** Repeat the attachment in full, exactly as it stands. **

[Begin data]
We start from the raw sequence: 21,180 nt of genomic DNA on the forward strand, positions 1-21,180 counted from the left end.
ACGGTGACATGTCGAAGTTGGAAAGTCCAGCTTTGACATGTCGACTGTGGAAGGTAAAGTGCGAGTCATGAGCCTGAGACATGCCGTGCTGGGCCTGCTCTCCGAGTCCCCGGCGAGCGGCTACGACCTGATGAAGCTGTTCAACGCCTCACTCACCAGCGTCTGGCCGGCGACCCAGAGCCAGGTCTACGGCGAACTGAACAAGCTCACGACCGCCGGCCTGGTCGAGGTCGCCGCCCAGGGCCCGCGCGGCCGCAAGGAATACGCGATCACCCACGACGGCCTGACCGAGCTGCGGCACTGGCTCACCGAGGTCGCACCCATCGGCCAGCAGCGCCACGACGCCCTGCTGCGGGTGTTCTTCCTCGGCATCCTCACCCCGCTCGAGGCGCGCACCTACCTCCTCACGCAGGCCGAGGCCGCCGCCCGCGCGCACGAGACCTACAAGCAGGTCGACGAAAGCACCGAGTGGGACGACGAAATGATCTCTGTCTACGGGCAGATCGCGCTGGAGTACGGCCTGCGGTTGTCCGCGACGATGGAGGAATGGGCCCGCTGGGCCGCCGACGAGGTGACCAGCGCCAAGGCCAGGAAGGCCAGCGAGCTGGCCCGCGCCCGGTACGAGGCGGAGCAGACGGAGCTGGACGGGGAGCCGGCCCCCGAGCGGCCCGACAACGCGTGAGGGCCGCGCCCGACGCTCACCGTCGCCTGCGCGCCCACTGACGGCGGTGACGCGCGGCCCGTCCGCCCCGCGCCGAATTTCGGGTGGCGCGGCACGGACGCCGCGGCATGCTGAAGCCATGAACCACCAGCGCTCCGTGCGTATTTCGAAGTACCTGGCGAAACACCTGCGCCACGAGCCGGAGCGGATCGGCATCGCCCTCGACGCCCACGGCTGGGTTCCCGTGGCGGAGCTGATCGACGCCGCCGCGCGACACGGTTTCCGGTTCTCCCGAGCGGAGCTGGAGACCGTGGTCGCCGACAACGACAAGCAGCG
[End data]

We start from the raw sequence: 21,180 nt of genomic DNA on the forward strand, positions 1-21,180 counted from the left end.
ACGGTGACATGTCGAAGTTGGAAAGTCCAGCTTTGACATGTCGACTGTGGAAGGTAAAGTGCGAGTCATGAGCCTGAGACATGCCGTGCTGGGCCTGCTCTCCGAGTCCCCGGCGAGCGGCTACGACCTGATGAAGCTGTTCAACGCCTCACTCACCAGCGTCTGGCCGGCGACCCAGAGCCAGGTCTACGGCGAACTGAACAAGCTCACGACCGCCGGCCTGGTCGAGGTCGCCGCCCAGGGCCCGCGCGGCCGCAAGGAATACGCGATCACCCACGACGGCCTGACCGAGCTGCGGCACTGGCTCACCGAGGTCGCACCCATCGGCCAGCAGCGCCACGACGCCCTGCTGCGGGTGTTCTTCCTCGGCATCCTCACCCCGCTCGAGGCGCGCACCTACCTCCTCACGCAGGCCGAGGCCGCCGCCCGCGCGCACGAGACCTACAAGCAGGTCGACGAAAGCACCGAGTGGGACGACGAAATGATCTCTGTCTACGGGCAGATCGCGCTGGAGTACGGCCTGCGGTTGTCCGCGACGATGGAGGAATGGGCCCGCTGGGCCGCCGACGAGGTGACCAGCGCCAAGGCCAGGAAGGCCAGCGAGCTGGCCCGCGCCCGGTACGAGGCGGAGCAGACGGAGCTGGACGGGGAGCCGGCCCCCGAGCGGCCCGACAACGCGTGAGGGCCGCGCCCGACGCTCACCGTCGCCTGCGCGCCCACTGACGGCGGTGACGCGCGGCCCGTCCGCCCCGCGCCGAATTTCGGGTGGCGCGGCACGGACGCCGCGGCATGCTGAAGCCATGAACCACCAGCGCTCCGTGCGTATTTCGAAGTACCTGGCGAAACACCTGCGCCACGAGCCGGAGCGGATCGGCATCGCCCTCGACGCCCACGGCTGGGTTCCCGTGGCGGAGCTGATCGACGCCGCCGCGCGACACGGTTTCCGGTTCTCCCGAGCGGAGCTGGAGACCGTGGTCGCCGACAACGACAAGCAGCG